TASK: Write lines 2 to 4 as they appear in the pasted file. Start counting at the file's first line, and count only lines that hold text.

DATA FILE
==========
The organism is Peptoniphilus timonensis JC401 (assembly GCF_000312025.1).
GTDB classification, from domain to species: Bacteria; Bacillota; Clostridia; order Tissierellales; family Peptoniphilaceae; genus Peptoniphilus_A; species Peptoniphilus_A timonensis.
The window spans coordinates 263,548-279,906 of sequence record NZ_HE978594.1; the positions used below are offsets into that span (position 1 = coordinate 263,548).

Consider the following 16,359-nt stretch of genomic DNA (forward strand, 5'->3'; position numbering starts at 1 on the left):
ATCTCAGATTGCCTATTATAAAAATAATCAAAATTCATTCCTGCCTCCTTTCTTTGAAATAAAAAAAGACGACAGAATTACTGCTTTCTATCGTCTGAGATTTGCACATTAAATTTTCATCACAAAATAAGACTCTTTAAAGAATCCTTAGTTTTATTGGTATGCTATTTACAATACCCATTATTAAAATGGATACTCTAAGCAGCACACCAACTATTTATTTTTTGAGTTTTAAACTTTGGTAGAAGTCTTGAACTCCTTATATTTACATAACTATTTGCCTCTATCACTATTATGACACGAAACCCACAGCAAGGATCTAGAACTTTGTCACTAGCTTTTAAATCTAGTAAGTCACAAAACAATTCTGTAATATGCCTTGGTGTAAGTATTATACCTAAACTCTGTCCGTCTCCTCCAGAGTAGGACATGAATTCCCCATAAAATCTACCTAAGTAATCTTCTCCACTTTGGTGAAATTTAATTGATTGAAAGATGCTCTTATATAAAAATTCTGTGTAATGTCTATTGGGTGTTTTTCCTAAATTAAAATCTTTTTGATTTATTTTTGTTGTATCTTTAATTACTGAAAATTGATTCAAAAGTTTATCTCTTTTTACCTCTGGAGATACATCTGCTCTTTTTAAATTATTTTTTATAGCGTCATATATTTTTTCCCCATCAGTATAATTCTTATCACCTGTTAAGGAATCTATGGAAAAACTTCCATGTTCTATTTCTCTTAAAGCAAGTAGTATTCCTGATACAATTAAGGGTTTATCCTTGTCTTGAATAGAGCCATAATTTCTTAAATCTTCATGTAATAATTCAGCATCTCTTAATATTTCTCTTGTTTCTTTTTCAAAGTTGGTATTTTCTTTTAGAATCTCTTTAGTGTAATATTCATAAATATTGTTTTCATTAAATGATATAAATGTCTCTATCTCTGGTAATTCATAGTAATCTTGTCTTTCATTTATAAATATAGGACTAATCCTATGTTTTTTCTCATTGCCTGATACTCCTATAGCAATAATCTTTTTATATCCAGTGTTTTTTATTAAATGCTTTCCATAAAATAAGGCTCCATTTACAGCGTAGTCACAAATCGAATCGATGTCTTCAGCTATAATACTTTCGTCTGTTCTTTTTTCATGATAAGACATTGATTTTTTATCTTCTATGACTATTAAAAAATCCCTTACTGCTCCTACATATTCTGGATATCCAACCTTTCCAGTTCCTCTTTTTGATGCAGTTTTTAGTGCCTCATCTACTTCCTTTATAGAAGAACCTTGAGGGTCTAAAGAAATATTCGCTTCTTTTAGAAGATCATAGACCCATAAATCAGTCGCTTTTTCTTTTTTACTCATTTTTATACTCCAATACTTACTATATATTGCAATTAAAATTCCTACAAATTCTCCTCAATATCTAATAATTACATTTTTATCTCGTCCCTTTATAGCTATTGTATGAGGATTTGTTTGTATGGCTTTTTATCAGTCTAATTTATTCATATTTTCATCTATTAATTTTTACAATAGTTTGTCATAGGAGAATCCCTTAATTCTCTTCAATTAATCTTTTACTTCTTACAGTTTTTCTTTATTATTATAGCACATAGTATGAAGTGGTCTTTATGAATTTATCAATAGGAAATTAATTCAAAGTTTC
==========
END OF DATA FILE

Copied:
GTDB classification, from domain to species: Bacteria; Bacillota; Clostridia; order Tissierellales; family Peptoniphilaceae; genus Peptoniphilus_A; species Peptoniphilus_A timonensis.
The window spans coordinates 263,548-279,906 of sequence record NZ_HE978594.1; the positions used below are offsets into that span (position 1 = coordinate 263,548).

Consider the following 16,359-nt stretch of genomic DNA (forward strand, 5'->3'; position numbering starts at 1 on the left):